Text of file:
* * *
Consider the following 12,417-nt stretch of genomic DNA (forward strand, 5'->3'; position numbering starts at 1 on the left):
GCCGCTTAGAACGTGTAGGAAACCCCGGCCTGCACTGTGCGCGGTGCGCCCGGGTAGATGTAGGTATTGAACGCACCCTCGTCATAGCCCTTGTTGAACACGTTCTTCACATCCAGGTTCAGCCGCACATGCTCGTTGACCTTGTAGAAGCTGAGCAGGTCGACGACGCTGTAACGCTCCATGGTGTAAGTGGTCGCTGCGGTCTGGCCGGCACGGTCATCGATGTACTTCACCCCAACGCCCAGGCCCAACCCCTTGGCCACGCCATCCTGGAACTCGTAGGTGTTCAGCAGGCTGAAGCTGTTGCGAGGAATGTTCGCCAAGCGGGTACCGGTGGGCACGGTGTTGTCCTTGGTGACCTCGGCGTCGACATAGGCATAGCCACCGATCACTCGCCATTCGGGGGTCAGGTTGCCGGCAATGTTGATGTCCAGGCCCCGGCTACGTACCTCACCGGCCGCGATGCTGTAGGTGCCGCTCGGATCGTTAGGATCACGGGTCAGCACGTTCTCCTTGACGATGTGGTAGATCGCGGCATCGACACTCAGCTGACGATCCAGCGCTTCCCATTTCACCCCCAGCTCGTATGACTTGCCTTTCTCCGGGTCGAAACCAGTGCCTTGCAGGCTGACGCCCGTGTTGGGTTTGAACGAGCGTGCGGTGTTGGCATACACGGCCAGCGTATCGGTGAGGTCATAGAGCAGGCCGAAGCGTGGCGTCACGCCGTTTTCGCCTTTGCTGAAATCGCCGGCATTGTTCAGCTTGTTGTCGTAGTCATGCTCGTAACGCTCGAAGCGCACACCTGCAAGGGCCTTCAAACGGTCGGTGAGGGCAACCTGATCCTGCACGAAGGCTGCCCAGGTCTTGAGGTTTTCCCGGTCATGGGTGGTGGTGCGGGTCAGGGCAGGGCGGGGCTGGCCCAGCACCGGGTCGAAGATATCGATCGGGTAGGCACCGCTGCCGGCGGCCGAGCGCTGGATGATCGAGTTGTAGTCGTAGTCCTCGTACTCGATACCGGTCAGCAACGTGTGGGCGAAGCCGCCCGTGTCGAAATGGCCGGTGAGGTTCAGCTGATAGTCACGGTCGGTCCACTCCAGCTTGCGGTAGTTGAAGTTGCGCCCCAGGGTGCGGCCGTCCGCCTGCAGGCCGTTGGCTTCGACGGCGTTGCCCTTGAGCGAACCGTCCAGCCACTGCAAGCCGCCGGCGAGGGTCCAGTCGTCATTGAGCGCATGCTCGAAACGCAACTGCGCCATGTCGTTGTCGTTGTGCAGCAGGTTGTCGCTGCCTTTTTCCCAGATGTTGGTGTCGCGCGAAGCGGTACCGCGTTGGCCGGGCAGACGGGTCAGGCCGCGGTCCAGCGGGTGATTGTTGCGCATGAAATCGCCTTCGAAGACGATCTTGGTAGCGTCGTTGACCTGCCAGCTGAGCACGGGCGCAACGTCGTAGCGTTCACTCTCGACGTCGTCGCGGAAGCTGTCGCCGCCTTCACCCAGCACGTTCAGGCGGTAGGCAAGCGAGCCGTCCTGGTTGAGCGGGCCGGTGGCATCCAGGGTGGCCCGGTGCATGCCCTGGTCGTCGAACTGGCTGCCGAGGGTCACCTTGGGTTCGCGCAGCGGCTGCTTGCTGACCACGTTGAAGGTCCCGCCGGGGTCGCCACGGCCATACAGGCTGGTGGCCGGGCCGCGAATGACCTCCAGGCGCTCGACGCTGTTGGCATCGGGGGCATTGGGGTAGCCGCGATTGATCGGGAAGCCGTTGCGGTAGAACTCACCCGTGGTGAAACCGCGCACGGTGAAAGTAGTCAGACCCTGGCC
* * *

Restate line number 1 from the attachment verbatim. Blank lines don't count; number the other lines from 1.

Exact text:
Consider the following 12,417-nt stretch of genomic DNA (forward strand, 5'->3'; position numbering starts at 1 on the left):